Unpredictability of Counterfeit Drugs
Novel Psychoactive Substances (NPS) are developed to bypass controlled drug legislation and evade detection by traditional drug testing methods. In many cases they are labelled as “research chemicals” and/or “not for human use.” A new trend is to package NPS as counterfeit versions of common prescription drugs in an effort to make the unauthorized possession of these substances seem less suspicious. The most observed counterfeit exhibits seized by law enforcement are mimics of common prescription opiates, benzodiazepines, and stimulants. These pose a particular danger for pain management or behavioral health patients if ingested, as the tablets rarely, if ever, contain the drug they are intended to mimic. In addition to these patient groups, other individuals who are not under active medical care may purchase counterfeit drugs over the internet for non-medical use. The information provided below is a limited sampling of counterfeit drugs which have been seized by law enforcement.
In most cases, counterfeit opioids are made to resemble oxycodone, hydrocodone/acetaminophen, or oxycodone/acetaminophen dosage forms and rarely, if ever, contain the mimicked drug. Currently, the most commonly observed counterfeits are counterfeit oxycodone 30mg tablets.
Counterfeit oxycodone containing fentanyl1
Counterfeit hydrocodone/acetaminophen containing fentanyl and promethazine2
These counterfeit opioids play a role in overdose deaths, with the most commonly observed drug identified in these tablets being illicitly manufactured fentanyl (IMF). IMF is analytically similar to prescription fentanyl, but is typically created utilizing different methods, which introduces opportunities for contamination or adulteration. Additionally, fentanyl analogs (fentalogs) have been introduced into the illicit drug supply over the last decade, which may be more or less potent than IMF. While IMF and fentalogs have been most prevalent, newer classes of designer opioids are emerging in the global illicit drug supply. One such class is the nitazenes, of which isotonitazene is the most detected.
The most commonly encountered counterfeit benzodiazepine is alprazolam, with the contents of the tablet varying significantly. In most cases they contain a designer benzodiazepine(s), such as flualprazolam1,3 but, in select cases, they have been found to contain opioids such as IMF.4 For the opioid-naïve individual, this poses a significant risk for overdose.
Counterfeit alprazolam containing flualprazolam1
Counterfeit alprazolam containing etizolam and fentany4
Counterfeit diazepam containing flubromazolam and diazepam5
As with the designer opioids, the potency of designer benzodiazepines relative to prescription benzodiazepines is largely unknown and the true contents are usually unknown to the ultimate user.
There have been numerous reports of large quantities of counterfeit amphetamines seized by the DEA1. In most cases they contain methamphetamine instead of the intended amphetamine, but they have contained cocaine as well as IMF in some cases. As with counterfeit benzodiazepines, in an opioid-naïve individual, the presence of IMF may lead to an overdose.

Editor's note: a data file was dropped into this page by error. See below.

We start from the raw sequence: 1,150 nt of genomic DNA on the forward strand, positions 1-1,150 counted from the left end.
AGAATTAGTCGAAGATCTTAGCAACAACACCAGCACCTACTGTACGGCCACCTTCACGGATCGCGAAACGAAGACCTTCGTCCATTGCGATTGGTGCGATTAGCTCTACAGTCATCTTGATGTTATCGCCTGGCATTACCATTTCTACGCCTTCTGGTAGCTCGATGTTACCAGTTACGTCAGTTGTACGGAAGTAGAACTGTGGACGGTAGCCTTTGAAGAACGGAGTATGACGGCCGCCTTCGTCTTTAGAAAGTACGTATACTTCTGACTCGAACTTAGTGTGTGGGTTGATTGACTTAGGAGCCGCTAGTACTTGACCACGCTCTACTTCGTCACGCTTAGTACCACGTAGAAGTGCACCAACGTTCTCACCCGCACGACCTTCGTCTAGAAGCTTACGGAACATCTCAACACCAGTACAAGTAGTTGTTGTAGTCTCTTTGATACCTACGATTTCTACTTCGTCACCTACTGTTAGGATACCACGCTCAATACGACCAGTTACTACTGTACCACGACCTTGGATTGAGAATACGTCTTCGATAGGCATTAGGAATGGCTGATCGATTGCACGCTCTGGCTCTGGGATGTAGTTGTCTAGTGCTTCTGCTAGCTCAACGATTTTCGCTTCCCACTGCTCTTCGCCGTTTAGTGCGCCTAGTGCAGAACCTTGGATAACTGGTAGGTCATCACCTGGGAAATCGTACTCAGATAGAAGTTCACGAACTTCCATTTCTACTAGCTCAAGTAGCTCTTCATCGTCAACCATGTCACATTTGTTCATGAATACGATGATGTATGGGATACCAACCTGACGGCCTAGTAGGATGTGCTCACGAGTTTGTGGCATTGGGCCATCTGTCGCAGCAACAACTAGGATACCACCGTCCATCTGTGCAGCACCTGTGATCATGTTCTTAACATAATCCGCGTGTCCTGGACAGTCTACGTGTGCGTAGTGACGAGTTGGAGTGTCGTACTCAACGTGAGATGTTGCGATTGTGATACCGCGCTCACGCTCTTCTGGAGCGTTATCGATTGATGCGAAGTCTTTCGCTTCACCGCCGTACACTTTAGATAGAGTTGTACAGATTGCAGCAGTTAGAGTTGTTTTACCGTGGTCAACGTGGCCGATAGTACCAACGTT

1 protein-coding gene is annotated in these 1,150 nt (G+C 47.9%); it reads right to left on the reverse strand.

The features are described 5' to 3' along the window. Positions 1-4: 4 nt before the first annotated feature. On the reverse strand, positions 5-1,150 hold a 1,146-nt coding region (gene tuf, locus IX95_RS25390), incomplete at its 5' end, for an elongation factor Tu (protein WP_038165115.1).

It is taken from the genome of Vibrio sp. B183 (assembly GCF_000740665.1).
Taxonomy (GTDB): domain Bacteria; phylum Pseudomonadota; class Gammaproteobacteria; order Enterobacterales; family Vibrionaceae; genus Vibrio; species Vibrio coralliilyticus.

Counterfeit amphetamine containing methamphetamine1
In many cases, counterfeit versions of the medications look nearly identical to the substance they are intended to mimic. This can lead to accidental exposure to dangerous drugs, such as IMF. It is important to stress that patients only take their medication which is directly obtained from a licensed dispenser, such as a pharmacy. Any drug obtained from any other source may be a counterfeit and lead to dire circumstances if ingested.
Aegis’ test offerings are developed to allow providers the ability to identify potentially problematic substance use and afford them the opportunity to provide more informed care and minimize the potential for these unregulated substances to contribute to adverse events, including overdose deaths. NPS testing is offered for both urine and oral fluid specimen types.
NOTICE: The information above is intended as a resource for health care providers. Providers should use their independent medical judgment based on the clinical needs of the patient when making determinations of who to test, what medications to test, testing frequency, and the type of testing to conduct.
1. US Drug Enforcement Administration. DEA 2020 National Drug Threat Assessment. March 3, 2021. Available at: https://www.dea.gov/documents/2021/03/02/2020-national-drug-threat-assessment. Accessed December 30, 2021.
2. Vo KT, van Wijk XM, Lynch KL, Wu AH, Smollin CG. Counterfeit Norco Poisoning Outbreak — San Francisco Bay Area, California, March 25–April 5, 2016. MMWR Morb Mortal Wkly Rep 2016;65:420–423. DOI: http://dx.doi.org/10.15585/mmwr.mm6516e1
3. Blumenberg A, Hughes A, Reckers A, Ellison R, Gerona R. Flualprazolam: Report of an Outbreak of a New Psychoactive Substance in Adolescents. Pediatrics. 2020;146(1):e20192953. doi:10.1542/peds.2019-2953
4. Arens AM, van Wijk XM, Vo KT, Lynch KL, Wu AH, Smollin CG. Adverse Effects From Counterfeit Alprazolam Tablets. JAMA Intern Med. 2016;176(10):1554-1555. doi:10.1001/jamainternmed.2016.4306
5. European Monitoring Centre for Drugs and Drug Addiction (2021), New benzodiazepines in Europe – a review, Publications Office of the European Union, Luxembourg. https://www.emcdda.europa.eu/system/files/publications/13759/TD0221596ENN_002.pdf